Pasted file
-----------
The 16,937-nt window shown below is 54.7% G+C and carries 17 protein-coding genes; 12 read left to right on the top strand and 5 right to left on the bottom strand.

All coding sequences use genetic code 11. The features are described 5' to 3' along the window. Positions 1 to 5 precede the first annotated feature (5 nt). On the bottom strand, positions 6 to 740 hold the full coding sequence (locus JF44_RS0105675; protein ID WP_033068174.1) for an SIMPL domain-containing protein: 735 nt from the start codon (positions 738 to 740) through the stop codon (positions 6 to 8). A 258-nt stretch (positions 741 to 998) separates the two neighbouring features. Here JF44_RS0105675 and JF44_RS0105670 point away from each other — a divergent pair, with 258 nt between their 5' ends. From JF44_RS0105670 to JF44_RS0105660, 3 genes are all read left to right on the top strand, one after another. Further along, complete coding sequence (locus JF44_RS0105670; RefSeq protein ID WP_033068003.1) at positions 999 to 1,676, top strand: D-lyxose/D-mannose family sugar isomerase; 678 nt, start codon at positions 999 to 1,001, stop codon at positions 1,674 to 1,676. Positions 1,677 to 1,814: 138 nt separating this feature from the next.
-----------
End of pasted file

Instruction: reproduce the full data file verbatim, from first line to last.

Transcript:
The 16,937-nt window shown below is 54.7% G+C and carries 17 protein-coding genes; 12 read left to right on the top strand and 5 right to left on the bottom strand.

All coding sequences use genetic code 11. The features are described 5' to 3' along the window. Positions 1 to 5 precede the first annotated feature (5 nt). On the bottom strand, positions 6 to 740 hold the full coding sequence (locus JF44_RS0105675; protein ID WP_033068174.1) for an SIMPL domain-containing protein: 735 nt from the start codon (positions 738 to 740) through the stop codon (positions 6 to 8). A 258-nt stretch (positions 741 to 998) separates the two neighbouring features. Here JF44_RS0105675 and JF44_RS0105670 point away from each other — a divergent pair, with 258 nt between their 5' ends. From JF44_RS0105670 to JF44_RS0105660, 3 genes are all read left to right on the top strand, one after another. Further along, complete coding sequence (locus JF44_RS0105670; RefSeq protein ID WP_033068003.1) at positions 999 to 1,676, top strand: D-lyxose/D-mannose family sugar isomerase; 678 nt, start codon at positions 999 to 1,001, stop codon at positions 1,674 to 1,676. Positions 1,677 to 1,814: 138 nt separating this feature from the next.